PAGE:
In Wheatley, P. Poems on various subjects, religious and moral (London, 1773), frontispiece., Possibly based on a drawing by Scipio Moorhead., Three-quarter length portrait of writer, seated at a table, with pen in hand; inkwell and book nearby.
In Ames, Nathaniel. An astronomical diary, or, Almanack for the year of our Lord Christ 1772 (Boston, 1771), p. ., Miss Emma Leach, a dwarf, was exhibited in Boston in 1771., Full-length portrait of the dwarf seated on a chair., “The following short description of the extraordinary person who lately made her appearance in this town, may not be disagreeable to our readers, although it may not be so particular, as the curious would desire, as she would not admit of an accurate examination.”--P. ., Another portrait appears in: Ames, Nathaniel. An astronomical diary, or, Almanack for the year of our Lord Christ 1772 (New London, 1771), p. ., Portrait appears as one of three engravings in the almanac. Although all three are unsigned, two are attributed to Paul Revere as an entry in his day book refers to engraving plates for an Ames almanac. It remains unclear which two of the three are Revere engravings. Cf. Brigham, Clarence S. Paul Revere’s engravings (Worcester, Mass., 1954), p. 135-136.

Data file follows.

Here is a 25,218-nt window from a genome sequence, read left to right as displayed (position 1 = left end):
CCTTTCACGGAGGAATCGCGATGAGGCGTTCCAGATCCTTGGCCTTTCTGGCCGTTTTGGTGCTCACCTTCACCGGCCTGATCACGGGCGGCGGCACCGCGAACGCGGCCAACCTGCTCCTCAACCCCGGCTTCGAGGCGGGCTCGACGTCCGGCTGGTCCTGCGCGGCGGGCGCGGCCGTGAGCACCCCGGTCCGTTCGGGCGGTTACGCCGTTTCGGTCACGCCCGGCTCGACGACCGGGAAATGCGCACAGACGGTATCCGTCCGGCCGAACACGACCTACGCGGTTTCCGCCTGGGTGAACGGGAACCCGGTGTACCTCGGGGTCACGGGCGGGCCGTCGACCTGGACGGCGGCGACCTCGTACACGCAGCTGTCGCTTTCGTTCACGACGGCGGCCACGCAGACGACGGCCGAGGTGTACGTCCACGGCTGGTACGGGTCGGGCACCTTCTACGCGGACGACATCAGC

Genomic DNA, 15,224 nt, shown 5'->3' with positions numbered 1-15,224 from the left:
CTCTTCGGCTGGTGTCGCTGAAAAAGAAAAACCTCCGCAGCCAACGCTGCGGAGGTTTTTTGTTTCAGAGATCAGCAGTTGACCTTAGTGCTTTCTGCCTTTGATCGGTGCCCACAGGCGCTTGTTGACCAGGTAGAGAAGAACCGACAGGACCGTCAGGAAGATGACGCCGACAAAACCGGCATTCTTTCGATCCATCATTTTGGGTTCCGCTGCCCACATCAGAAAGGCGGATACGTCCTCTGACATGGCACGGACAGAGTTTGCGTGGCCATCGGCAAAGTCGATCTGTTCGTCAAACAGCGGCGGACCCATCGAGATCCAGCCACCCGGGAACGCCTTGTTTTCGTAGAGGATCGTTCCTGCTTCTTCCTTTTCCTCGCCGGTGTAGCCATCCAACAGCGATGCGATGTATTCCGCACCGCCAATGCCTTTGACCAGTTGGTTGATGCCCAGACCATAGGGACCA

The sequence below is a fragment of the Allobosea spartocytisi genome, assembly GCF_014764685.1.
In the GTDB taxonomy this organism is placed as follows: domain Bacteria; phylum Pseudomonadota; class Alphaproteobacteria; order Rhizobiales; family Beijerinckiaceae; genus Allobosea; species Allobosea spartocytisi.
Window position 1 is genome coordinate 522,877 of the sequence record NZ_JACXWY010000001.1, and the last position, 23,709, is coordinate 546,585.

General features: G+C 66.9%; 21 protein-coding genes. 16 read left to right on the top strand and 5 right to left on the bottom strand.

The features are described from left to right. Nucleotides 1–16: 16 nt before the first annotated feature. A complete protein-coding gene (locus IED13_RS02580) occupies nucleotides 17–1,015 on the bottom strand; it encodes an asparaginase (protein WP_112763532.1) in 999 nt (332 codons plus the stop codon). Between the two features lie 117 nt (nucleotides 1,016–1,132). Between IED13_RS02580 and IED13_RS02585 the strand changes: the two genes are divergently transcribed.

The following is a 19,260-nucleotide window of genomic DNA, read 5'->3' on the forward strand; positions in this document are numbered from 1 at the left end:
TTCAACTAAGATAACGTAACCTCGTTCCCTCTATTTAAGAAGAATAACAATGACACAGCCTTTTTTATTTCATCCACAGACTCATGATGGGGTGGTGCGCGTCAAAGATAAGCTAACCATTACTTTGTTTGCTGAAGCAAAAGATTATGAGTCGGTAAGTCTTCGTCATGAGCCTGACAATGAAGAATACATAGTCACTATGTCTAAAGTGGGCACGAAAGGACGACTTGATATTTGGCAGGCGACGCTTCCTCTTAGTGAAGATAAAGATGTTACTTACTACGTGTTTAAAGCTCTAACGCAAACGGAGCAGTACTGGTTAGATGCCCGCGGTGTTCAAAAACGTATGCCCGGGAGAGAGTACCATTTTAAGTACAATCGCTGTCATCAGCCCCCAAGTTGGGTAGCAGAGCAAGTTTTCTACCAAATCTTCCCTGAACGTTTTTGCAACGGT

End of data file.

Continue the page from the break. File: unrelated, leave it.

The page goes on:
Full-length portrait of the writer wearing a hat while holding a rifle in one hand and a horn in the other. A citadel is visible in the distant background., In Rowlandson, Mary W. A narrative of the captivity, sufferings, and removes of Mrs. Mary Rowlandson (Boston, 1770), p. [2.], Mrs. Mary Rowlandson was a Puritan pioneer who, during an Indian attack on her town, was taken captive with her children and held for three months before being ransomed., The portrait was likely first used to represent Hannah Snell, the cross-dressing British soldier. Cf. Reilly, Elizabeth Carroll. Dictionary of colonial American printers’ ornaments and illustrations, p. 373.